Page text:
TRENTON, N.J. — The Sixth Amendment affords the right to an attorney.
One New Jersey Democrat legislator believes that right should extend to mankind’s furry friends.
This week, Assemblywoman Annette Quijano introduced legislation (A-4840) which, if adopted, would permit courts to appoint attorneys (or law students) to advocate for the rights of cats and dogs in court when animal abuse is alleged.
The sponsor says she based her proposal on a Connecticut equivalent known as “Desmond’s Law.” Quijano says the dog Desmond was abused and ultimately killed by its owner, but the owner ultimately received a slight sentence which didn’t include jail time.
“Desmond’s case is a tragic example of how the legal system can fail animals who’ve been abused or even killed. According to the Animal Legal Defense Fund, people who hurt animals are more likely go on to hurt people. By protecting our animal friends, we can ensure greater protection for New Jersey residents,” said Quijano (D-Union). “The first step is to have someone advocating for their best interests during the legal process.”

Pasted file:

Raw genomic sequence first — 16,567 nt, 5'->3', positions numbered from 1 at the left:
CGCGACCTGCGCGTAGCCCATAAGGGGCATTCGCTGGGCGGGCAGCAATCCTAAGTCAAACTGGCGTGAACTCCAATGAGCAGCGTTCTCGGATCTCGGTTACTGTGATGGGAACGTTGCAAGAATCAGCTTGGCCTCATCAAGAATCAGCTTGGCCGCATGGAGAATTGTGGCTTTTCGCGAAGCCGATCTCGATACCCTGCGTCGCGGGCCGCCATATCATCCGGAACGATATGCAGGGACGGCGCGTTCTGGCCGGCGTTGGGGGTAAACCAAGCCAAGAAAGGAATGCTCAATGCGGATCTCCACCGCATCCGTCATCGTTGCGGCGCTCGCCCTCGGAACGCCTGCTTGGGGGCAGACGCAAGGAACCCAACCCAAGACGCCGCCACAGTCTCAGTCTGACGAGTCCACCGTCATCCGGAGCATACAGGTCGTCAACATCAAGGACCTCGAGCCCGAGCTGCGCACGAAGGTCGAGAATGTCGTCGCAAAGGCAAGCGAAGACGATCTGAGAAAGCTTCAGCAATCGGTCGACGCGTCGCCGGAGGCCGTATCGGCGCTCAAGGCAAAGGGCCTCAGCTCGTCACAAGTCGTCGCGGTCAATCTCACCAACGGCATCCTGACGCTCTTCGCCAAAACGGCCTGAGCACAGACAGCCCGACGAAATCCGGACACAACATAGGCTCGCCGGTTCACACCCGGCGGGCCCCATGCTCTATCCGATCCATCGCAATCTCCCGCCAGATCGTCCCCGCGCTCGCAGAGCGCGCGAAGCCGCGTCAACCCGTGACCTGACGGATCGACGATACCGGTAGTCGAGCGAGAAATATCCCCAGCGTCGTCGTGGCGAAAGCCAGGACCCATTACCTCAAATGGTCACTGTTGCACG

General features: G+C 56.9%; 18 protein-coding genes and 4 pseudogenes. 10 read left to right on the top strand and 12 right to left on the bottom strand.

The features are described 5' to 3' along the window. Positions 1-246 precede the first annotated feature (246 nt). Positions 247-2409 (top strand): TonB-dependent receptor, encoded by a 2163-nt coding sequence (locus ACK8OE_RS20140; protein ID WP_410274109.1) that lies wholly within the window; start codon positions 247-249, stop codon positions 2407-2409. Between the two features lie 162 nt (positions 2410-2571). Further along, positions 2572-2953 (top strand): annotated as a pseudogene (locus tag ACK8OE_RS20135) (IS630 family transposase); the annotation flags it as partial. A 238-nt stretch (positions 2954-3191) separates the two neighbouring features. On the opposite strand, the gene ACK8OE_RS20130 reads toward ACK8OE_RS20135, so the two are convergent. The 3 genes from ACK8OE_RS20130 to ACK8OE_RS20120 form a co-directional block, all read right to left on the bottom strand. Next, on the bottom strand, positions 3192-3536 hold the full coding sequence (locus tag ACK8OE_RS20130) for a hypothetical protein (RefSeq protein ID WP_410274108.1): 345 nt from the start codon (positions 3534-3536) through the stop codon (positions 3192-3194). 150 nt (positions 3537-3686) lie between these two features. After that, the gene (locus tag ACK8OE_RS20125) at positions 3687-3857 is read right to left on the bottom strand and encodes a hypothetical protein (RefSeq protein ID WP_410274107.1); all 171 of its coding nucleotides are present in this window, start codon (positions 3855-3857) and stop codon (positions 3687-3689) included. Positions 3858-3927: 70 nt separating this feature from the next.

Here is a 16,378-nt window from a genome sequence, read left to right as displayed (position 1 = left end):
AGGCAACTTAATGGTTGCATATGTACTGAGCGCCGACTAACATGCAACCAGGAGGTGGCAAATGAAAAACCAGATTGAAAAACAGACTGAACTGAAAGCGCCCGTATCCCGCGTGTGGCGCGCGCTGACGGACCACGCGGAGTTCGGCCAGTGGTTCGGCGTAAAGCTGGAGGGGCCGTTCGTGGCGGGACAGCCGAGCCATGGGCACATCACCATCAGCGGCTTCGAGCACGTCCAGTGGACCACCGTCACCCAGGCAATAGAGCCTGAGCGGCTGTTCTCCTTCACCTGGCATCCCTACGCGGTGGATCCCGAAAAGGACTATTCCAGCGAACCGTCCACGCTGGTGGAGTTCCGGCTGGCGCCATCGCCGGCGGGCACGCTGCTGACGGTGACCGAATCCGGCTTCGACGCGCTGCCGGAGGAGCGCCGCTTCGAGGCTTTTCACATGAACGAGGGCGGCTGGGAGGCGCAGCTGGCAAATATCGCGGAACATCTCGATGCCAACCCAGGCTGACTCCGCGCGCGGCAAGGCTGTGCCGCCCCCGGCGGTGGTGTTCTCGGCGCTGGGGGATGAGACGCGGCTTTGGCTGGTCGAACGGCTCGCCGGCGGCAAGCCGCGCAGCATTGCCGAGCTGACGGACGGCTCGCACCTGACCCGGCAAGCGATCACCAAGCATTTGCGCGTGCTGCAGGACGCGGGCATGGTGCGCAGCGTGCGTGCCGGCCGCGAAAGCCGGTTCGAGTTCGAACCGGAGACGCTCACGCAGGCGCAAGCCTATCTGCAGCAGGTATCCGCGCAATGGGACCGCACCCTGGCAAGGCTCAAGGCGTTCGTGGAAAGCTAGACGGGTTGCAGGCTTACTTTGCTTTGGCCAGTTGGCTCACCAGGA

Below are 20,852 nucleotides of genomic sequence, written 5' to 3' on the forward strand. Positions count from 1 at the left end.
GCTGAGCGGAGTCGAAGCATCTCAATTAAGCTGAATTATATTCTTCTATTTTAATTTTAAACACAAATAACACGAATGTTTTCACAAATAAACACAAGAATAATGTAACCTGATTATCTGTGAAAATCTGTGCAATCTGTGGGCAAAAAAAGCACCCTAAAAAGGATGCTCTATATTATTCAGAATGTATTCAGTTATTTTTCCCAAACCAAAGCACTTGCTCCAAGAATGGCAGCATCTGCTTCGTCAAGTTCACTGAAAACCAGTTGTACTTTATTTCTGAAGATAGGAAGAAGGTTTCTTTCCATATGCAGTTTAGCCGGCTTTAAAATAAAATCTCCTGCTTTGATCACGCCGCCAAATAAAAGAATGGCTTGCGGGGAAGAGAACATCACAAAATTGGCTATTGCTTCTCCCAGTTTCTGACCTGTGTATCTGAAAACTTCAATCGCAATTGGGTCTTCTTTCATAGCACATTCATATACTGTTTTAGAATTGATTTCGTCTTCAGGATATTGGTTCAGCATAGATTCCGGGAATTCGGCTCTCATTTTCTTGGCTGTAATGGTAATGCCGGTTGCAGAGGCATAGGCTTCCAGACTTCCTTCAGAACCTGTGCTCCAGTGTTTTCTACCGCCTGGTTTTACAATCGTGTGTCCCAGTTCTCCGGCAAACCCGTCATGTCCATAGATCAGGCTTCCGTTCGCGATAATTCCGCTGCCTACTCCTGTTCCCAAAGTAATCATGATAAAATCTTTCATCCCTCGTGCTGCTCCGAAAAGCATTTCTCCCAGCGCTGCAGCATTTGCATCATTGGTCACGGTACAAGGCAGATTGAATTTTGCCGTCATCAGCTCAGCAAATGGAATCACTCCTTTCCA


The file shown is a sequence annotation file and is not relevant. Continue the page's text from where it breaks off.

Pursuant to A-4840, a N.J. court could select from a list of attorneys with animal abuse experience provided by the Administrative Director of the Courts or directly from law schools among students with animal rights training. The advocated would attend hearings, consult with fact witnesses, review discovery, and even present recommendations to the court.
New Jersey recently divested the Society for the Prevention of Cruelty to Animals of its investigatory and enforcement charge and moved responsibility for such matters to the offices of the state’s 21 county prosecutors.